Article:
Alan Bean, the fourth man to walk on the moon and years later began telling the story of the NASA Apollo missions when they began to return to history, died Saturday at Houston Methodist Hospital. He was 86. His death was announced by his family in a statement released by NASA. Bean went to the lunar surface in November 1969, four months after Neil Armstrong, followed by Pete Conrad, the commander of their Apollo 12 flight, and Buzz Aldrin became the first lunar explorer. Though not as dramatic in its own right as Apollo 11's pioneering mission, the Apollo 12 flight did lead to a more comprehensive exploration of the Moon. Bean returned to space in July 1
The astronauts of this mission spent 59 days in space. Twelve astronauts finally went on six moonlit Apollo missions.
As Bean, a former Navy test pilot who left NASA in 1981, he drew a long-standing interest in painting to become a full-time artist.
Many of Bean's astronaut colleagues were obviously amazed that he chose the art world over private businesses.
"I'd say 60% of them thought I might have a mid-life crisis," Bean recalled in his book
(1998), written with Andrew Chaikin, in which he reproduced many of his paintings. "Every artist has the earth or his imagination to inspire his images," said Bean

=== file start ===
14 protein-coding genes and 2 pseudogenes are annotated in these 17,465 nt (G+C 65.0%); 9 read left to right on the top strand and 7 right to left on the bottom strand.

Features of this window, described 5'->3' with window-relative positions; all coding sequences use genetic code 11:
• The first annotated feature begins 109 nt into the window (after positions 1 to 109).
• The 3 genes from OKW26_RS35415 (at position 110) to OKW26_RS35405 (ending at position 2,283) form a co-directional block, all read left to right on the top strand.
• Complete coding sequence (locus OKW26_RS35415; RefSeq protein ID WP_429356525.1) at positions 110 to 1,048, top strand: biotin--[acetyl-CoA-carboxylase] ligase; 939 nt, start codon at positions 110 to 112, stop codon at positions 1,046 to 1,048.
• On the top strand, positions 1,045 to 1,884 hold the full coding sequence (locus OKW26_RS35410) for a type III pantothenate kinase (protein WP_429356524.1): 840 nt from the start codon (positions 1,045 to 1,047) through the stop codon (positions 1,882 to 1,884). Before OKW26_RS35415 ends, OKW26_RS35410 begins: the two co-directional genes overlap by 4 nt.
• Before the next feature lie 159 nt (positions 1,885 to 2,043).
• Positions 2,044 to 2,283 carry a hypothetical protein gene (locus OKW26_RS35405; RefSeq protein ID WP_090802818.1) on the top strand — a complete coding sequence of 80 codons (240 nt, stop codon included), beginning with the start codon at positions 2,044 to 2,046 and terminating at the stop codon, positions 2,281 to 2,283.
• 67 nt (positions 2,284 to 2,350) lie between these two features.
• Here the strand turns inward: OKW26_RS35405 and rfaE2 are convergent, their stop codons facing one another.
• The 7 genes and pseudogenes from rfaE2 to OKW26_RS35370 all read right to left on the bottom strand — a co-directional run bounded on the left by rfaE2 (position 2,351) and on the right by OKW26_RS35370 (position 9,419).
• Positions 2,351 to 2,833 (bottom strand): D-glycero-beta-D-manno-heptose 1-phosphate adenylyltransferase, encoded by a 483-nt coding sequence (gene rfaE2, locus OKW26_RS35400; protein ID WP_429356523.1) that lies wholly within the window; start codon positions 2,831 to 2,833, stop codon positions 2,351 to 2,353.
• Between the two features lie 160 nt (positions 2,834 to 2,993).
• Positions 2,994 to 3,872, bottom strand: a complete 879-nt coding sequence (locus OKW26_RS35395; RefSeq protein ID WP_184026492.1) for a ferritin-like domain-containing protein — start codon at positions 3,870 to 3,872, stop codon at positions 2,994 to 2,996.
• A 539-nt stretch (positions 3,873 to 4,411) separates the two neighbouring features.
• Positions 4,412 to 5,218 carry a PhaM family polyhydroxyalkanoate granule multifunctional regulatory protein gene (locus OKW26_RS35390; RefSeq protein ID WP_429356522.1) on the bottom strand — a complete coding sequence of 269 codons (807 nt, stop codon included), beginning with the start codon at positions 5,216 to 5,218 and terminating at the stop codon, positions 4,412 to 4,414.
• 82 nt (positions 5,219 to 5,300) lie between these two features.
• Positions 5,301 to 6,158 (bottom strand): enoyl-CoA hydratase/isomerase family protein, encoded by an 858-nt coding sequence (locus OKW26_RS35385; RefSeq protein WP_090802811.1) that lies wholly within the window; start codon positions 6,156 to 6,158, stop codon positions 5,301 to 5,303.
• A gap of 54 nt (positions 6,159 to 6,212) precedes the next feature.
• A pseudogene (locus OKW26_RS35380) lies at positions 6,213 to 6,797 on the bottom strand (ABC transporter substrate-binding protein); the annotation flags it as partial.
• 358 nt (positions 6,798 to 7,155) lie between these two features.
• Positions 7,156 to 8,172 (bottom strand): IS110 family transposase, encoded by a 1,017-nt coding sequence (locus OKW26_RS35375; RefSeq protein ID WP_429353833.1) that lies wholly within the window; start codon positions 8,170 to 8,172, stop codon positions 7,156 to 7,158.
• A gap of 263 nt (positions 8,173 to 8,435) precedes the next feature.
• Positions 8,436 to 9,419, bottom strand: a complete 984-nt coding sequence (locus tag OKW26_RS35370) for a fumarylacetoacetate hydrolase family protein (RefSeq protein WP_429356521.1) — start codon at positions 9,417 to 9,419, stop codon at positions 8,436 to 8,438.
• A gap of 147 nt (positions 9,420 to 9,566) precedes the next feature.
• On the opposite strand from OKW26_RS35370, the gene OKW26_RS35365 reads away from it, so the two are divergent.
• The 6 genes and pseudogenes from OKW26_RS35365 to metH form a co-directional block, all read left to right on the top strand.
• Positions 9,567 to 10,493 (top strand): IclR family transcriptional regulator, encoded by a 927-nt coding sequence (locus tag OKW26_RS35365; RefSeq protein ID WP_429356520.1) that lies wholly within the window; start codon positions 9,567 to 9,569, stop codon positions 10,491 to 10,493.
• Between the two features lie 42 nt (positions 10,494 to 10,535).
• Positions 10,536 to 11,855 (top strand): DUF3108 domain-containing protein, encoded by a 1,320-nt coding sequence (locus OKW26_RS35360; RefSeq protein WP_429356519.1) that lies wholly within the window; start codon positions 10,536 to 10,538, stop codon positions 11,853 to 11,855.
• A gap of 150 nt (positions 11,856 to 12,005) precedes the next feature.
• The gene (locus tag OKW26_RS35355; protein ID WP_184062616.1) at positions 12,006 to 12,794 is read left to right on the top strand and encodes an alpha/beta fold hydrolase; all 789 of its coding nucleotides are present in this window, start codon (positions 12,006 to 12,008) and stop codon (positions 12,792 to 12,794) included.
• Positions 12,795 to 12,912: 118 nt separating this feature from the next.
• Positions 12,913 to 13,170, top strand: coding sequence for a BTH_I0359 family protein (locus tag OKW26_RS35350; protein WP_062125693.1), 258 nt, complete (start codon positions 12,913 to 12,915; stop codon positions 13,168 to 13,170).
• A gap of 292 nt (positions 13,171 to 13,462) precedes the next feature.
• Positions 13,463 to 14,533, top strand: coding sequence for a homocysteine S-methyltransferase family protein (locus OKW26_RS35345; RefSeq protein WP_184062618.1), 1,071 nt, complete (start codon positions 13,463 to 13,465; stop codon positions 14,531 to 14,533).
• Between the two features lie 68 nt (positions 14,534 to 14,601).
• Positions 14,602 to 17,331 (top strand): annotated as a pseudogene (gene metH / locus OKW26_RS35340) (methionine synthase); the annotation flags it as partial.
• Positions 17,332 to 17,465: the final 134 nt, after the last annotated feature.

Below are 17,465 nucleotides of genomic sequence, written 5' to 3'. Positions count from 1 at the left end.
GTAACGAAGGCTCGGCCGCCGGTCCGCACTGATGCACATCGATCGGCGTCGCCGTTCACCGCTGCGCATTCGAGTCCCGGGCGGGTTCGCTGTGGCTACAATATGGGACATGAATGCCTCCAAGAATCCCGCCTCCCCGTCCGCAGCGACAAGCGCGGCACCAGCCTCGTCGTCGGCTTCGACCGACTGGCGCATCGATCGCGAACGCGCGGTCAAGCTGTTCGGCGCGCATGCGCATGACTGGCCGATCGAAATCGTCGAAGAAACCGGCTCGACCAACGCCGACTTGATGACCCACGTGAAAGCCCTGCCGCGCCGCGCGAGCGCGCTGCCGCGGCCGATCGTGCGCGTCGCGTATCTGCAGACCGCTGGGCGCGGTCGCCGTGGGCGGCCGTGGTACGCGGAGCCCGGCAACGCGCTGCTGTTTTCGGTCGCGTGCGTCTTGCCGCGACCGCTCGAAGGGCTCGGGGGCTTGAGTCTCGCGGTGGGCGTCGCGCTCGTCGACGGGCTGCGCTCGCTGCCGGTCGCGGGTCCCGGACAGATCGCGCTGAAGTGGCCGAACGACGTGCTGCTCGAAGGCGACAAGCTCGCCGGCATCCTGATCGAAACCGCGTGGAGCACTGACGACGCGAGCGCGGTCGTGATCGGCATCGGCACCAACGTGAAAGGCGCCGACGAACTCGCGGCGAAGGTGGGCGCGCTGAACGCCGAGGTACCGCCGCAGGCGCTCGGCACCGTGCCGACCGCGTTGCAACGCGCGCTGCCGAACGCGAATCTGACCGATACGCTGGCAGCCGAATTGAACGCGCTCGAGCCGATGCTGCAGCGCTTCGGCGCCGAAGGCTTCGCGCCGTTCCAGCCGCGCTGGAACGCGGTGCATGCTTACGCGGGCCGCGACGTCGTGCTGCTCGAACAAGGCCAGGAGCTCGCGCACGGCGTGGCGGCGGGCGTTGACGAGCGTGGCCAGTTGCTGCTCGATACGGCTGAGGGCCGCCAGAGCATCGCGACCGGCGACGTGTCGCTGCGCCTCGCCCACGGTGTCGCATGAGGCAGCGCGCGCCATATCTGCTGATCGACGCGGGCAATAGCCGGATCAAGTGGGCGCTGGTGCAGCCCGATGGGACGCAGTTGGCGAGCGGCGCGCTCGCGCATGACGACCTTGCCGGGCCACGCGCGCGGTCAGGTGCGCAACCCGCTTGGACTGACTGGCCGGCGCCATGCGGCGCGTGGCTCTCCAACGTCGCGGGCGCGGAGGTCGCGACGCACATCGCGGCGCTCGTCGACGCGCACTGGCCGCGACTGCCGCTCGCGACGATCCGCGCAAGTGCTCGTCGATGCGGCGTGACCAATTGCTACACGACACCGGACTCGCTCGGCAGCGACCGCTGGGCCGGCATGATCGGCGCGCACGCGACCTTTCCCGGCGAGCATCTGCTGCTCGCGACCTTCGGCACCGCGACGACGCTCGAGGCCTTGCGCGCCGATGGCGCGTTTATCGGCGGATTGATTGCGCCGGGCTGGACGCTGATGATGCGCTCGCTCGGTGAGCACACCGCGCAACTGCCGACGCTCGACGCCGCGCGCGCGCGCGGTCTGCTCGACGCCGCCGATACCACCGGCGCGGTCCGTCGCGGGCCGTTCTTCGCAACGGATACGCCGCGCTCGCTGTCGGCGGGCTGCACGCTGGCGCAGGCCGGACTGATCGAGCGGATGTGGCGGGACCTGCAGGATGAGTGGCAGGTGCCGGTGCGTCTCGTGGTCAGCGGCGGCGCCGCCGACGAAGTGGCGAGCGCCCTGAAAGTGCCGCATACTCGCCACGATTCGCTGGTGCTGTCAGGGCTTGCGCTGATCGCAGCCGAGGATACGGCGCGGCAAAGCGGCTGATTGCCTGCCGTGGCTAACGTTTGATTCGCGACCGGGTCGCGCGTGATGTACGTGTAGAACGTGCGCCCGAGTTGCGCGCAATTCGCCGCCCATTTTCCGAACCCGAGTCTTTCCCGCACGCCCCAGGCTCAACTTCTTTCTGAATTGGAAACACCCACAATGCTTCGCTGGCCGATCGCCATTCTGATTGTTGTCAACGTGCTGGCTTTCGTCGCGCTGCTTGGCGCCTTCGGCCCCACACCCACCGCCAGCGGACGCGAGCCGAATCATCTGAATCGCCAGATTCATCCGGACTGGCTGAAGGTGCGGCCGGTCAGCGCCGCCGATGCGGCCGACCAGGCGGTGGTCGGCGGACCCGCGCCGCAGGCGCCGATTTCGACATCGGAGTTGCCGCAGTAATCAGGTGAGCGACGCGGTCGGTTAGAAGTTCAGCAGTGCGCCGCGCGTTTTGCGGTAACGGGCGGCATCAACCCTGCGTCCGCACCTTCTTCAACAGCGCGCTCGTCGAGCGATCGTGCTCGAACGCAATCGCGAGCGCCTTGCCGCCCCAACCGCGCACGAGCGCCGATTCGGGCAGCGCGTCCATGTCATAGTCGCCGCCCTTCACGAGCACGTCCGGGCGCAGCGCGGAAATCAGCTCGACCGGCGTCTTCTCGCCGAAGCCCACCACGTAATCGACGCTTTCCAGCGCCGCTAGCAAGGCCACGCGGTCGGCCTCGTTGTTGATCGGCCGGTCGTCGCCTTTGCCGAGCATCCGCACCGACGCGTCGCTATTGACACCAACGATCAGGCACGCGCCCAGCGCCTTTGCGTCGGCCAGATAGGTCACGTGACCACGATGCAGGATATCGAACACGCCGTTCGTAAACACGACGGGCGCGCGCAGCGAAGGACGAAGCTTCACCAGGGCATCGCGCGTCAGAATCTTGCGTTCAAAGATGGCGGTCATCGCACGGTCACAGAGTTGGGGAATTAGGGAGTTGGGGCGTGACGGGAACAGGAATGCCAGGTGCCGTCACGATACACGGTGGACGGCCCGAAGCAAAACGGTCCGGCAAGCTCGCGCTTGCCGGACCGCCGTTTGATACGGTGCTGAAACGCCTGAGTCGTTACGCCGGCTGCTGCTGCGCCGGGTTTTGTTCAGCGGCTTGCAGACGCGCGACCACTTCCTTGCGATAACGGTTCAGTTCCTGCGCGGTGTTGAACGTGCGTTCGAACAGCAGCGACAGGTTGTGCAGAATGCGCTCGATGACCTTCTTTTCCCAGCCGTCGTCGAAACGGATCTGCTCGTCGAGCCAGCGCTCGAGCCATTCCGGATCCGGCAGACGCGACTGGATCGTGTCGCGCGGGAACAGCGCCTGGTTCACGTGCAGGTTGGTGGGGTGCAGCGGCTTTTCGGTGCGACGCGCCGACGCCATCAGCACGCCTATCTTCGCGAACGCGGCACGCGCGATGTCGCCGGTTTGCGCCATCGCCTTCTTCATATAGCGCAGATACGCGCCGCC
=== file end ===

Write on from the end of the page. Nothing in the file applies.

The New York Times
1994. "I have the earth and my imagination, and I'm the first to have the moon."
Bean & # 39; s pictures included a replica of Armstrong, who attached an American flag to moon dust; Bean stands next to Conrad on the moon and looks at the earth; Eugene A. Cernan drives in a moonrover during the Apollo 17 mission, and the earth rises over the moon.
From his home in Houston, Bean sought accuracy in presenting astronaut equipment and the prevailing light, but his paintings often give a sense of what it was like to work on the moon instead of recreating an exact moment. He used the color generously instead of black, gray, and white of the lunar terrain and the sky.
It was selected by NASA in October 1963 as one of 14 new astronauts. But it was not until Apollo 12 that it flew into space. Seconds after the capsule was started, a lightning bolt extinguished its electrical equipment, but its power was quickly restored.
Bean and Conrad made a pinpoint landing on the so-called ocean of storms after they descended from the capsule in their lunar module by a third astronaut, Richard Gordon, into orbit. They spent about 7 hours and 45 minutes doing two moonwalks using instruments to study the geology of the moon. NY Times